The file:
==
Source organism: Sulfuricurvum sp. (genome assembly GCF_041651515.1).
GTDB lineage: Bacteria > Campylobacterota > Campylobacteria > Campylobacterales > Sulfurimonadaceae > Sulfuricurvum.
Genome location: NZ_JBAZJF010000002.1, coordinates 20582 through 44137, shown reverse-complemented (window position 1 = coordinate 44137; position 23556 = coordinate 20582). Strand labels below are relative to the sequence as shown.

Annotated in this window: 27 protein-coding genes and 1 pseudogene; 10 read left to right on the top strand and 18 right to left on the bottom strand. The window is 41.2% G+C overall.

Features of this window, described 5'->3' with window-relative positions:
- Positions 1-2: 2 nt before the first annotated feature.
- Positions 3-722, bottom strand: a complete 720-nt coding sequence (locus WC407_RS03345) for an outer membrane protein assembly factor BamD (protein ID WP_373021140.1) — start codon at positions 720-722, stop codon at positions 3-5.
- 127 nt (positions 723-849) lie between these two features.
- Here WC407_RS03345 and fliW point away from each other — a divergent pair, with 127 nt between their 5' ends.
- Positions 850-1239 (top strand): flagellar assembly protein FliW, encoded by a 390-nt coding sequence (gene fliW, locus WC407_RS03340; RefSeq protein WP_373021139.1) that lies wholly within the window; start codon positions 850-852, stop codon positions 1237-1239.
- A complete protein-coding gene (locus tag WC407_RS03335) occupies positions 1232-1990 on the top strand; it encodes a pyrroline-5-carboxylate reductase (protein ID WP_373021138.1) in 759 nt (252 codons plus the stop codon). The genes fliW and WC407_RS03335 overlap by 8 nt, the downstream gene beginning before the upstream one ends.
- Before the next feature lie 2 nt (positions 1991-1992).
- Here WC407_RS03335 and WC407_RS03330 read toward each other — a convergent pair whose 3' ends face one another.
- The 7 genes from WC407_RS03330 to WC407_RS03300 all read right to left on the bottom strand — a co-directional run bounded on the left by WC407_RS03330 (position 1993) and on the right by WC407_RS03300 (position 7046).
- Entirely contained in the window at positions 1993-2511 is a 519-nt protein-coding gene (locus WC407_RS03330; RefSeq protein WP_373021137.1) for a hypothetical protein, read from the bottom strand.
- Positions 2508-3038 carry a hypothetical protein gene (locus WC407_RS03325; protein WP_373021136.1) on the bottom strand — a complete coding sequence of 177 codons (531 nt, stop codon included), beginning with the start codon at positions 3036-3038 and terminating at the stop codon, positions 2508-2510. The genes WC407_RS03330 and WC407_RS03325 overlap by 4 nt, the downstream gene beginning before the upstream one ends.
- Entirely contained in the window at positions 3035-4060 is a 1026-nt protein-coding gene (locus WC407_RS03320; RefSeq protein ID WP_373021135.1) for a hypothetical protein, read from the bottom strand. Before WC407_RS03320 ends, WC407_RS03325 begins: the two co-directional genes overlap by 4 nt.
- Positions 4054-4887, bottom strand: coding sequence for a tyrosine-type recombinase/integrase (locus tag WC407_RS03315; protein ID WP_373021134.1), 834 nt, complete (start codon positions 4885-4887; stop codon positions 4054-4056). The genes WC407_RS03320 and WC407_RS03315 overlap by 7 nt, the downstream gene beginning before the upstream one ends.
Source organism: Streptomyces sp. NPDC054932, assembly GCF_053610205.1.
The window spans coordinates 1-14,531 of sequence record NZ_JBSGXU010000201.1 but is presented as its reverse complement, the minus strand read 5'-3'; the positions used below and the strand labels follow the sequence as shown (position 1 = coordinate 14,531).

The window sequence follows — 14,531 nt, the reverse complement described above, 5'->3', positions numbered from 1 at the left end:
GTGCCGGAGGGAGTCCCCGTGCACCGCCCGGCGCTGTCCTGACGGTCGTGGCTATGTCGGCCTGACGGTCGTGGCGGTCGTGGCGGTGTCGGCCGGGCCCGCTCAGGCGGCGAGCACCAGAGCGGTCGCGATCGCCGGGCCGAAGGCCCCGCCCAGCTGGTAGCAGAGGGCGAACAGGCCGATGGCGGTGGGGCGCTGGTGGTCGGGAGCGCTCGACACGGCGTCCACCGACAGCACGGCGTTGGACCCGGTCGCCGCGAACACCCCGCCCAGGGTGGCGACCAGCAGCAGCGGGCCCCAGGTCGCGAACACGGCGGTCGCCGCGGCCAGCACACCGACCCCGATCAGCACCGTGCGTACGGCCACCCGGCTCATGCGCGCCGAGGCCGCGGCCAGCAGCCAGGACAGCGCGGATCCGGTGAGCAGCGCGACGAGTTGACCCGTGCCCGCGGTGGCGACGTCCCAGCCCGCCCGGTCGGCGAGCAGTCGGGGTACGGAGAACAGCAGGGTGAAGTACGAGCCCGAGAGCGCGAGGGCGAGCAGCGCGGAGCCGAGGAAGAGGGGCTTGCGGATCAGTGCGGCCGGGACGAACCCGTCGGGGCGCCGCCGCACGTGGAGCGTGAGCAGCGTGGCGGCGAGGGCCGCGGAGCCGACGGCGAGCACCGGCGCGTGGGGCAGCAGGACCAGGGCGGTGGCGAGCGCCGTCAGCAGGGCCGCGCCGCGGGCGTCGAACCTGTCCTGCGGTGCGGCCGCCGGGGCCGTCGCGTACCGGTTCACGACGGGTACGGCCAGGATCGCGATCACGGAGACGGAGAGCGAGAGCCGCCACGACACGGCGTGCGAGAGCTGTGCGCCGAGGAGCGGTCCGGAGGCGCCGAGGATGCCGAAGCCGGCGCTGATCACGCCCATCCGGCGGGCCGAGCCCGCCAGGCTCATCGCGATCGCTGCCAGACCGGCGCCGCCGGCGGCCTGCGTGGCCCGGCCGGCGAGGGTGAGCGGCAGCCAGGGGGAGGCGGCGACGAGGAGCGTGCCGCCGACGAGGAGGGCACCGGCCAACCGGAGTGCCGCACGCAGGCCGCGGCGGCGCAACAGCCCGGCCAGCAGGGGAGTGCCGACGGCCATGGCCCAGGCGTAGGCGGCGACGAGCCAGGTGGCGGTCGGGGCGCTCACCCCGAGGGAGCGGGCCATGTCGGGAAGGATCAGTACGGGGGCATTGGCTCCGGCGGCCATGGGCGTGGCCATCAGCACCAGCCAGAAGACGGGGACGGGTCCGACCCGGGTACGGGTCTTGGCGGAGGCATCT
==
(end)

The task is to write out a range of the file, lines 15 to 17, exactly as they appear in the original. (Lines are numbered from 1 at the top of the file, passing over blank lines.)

- Entirely contained in the window at positions 1993-2511 is a 519-nt protein-coding gene (locus WC407_RS03330; RefSeq protein WP_373021137.1) for a hypothetical protein, read from the bottom strand.
- Positions 2508-3038 carry a hypothetical protein gene (locus WC407_RS03325; protein WP_373021136.1) on the bottom strand — a complete coding sequence of 177 codons (531 nt, stop codon included), beginning with the start codon at positions 3036-3038 and terminating at the stop codon, positions 2508-2510. The genes WC407_RS03330 and WC407_RS03325 overlap by 4 nt, the downstream gene beginning before the upstream one ends.
- Entirely contained in the window at positions 3035-4060 is a 1026-nt protein-coding gene (locus WC407_RS03320; RefSeq protein ID WP_373021135.1) for a hypothetical protein, read from the bottom strand. Before WC407_RS03320 ends, WC407_RS03325 begins: the two co-directional genes overlap by 4 nt.